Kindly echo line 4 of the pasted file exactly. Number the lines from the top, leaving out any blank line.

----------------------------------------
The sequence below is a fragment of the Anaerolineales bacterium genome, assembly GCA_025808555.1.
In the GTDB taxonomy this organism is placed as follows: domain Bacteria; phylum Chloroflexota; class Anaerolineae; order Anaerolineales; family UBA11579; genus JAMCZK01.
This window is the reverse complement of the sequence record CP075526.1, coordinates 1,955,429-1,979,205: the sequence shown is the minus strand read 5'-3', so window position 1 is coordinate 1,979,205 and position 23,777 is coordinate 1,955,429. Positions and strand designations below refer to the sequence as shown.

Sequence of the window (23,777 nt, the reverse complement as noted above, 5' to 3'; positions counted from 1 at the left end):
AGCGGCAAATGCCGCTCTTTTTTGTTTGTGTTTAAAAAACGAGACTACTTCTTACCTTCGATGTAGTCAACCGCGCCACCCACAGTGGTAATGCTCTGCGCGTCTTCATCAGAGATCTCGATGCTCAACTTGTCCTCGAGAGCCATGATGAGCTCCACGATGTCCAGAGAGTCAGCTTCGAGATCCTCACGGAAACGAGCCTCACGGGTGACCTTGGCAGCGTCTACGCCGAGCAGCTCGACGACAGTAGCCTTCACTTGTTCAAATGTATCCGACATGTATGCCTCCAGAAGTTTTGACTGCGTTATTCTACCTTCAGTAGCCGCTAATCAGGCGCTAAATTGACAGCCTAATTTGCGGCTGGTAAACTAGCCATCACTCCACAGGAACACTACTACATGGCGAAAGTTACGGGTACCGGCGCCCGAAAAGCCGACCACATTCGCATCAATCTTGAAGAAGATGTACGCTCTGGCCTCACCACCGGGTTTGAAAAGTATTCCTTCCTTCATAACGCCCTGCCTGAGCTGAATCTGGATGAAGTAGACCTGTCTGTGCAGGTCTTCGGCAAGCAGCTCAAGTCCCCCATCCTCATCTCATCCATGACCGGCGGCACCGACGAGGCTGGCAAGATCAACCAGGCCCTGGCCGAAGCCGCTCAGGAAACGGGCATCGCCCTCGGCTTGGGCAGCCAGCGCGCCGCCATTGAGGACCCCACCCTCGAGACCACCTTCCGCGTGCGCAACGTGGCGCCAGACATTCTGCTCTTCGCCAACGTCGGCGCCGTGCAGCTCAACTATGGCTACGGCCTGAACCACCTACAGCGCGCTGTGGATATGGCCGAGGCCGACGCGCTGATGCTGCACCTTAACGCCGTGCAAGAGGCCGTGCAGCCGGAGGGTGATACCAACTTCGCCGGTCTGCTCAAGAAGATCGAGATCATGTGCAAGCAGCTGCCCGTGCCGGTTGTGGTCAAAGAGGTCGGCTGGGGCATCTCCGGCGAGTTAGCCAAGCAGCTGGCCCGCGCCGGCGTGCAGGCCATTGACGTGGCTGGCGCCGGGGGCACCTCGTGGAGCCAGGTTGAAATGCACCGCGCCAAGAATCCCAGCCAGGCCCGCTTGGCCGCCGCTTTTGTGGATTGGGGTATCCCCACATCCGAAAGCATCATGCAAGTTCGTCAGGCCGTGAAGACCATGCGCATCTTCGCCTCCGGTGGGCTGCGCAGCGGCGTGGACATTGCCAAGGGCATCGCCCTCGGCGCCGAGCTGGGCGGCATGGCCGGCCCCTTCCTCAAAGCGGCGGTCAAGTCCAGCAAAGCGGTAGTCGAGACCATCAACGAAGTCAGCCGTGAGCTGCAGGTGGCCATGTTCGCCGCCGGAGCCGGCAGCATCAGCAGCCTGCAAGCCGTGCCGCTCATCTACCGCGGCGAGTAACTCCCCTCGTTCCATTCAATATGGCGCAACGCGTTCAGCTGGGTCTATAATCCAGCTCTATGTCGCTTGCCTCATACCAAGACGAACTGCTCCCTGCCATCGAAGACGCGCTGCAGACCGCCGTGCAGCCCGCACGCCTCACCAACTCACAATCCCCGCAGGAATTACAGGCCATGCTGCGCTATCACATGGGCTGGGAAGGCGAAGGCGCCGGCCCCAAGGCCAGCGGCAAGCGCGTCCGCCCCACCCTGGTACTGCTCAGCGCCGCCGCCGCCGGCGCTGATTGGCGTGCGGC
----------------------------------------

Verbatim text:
Sequence of the window (23,777 nt, the reverse complement as noted above, 5' to 3'; positions counted from 1 at the left end):